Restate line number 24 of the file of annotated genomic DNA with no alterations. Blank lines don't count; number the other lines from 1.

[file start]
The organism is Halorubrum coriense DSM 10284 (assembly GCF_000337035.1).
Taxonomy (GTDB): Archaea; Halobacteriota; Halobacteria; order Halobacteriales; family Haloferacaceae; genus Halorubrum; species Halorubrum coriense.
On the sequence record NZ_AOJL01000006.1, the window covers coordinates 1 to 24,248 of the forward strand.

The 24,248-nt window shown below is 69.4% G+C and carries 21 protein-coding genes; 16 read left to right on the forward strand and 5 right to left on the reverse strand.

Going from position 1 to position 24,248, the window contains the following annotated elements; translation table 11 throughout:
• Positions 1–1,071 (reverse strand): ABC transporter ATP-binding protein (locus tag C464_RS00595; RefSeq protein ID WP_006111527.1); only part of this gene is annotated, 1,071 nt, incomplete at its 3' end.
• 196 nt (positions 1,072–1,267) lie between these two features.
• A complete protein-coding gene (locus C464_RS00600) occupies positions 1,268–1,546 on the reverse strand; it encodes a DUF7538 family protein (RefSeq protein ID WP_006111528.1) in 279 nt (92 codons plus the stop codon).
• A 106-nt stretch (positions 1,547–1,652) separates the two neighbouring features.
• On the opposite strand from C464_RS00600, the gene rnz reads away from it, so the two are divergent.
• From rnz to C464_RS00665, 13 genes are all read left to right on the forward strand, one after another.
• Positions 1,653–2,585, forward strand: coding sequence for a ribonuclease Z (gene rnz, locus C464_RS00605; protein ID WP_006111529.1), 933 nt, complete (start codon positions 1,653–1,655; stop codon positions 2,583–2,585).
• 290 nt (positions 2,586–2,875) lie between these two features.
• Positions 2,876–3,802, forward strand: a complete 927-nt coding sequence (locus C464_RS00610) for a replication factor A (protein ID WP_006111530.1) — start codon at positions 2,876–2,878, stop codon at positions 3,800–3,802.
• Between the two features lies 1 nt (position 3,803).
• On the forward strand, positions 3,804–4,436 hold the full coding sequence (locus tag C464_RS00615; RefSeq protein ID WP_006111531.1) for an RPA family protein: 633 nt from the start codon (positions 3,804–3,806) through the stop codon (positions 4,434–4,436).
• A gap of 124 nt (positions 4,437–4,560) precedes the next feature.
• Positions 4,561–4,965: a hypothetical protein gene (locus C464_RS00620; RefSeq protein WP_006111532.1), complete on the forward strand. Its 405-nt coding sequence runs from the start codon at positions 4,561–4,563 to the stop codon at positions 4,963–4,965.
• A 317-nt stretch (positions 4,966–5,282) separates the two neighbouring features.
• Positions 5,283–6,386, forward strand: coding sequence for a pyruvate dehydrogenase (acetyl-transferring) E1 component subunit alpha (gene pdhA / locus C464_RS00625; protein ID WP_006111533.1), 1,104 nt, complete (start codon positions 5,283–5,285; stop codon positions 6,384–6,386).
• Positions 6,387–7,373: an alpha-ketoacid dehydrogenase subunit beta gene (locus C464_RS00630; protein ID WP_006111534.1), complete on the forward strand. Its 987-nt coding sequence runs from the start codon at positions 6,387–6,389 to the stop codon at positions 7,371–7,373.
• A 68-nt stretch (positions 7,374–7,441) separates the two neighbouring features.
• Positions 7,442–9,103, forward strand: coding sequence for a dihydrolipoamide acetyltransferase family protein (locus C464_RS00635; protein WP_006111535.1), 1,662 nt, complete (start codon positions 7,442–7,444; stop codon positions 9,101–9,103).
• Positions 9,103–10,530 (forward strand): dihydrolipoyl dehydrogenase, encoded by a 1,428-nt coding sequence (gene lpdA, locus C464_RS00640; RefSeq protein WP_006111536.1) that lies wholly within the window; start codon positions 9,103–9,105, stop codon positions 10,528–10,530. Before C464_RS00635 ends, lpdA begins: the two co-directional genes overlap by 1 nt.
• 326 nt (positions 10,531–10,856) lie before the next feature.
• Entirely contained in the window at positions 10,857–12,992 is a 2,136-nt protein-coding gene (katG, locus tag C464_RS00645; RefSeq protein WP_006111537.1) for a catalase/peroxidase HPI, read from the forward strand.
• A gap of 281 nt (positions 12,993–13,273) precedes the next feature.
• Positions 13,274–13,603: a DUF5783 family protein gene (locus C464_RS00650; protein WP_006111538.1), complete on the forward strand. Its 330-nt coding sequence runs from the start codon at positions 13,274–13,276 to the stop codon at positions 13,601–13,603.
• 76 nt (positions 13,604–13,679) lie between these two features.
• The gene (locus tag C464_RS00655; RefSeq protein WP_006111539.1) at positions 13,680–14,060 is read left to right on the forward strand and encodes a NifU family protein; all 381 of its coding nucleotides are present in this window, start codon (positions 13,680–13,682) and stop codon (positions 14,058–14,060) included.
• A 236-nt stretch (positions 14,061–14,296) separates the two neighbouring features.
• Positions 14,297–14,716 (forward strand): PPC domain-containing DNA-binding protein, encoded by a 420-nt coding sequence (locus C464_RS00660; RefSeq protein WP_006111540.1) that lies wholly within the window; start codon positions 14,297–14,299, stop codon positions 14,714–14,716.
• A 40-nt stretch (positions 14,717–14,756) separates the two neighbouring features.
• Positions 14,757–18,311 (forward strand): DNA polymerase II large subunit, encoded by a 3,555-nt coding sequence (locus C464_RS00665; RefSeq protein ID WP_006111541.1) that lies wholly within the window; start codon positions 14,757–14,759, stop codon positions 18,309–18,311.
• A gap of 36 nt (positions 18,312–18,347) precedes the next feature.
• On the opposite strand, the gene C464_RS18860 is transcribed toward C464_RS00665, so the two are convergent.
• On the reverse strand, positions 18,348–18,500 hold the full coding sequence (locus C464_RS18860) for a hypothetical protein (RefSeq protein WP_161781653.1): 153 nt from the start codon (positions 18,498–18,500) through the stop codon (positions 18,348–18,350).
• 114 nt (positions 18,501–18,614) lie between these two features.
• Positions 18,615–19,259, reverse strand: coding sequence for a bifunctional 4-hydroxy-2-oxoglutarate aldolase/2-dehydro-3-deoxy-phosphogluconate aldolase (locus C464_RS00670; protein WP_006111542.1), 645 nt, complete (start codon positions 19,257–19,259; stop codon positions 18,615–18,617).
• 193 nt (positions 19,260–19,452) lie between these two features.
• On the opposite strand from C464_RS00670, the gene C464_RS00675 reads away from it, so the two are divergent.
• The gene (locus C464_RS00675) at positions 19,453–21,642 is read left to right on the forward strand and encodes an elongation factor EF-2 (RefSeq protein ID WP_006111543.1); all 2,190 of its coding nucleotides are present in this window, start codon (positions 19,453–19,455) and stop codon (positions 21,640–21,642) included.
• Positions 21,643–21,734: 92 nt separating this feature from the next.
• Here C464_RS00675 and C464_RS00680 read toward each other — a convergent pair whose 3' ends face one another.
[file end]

• Positions 9,103–10,530 (forward strand): dihydrolipoyl dehydrogenase, encoded by a 1,428-nt coding sequence (gene lpdA, locus C464_RS00640; RefSeq protein WP_006111536.1) that lies wholly within the window; start codon positions 9,103–9,105, stop codon positions 10,528–10,530. Before C464_RS00635 ends, lpdA begins: the two co-directional genes overlap by 1 nt.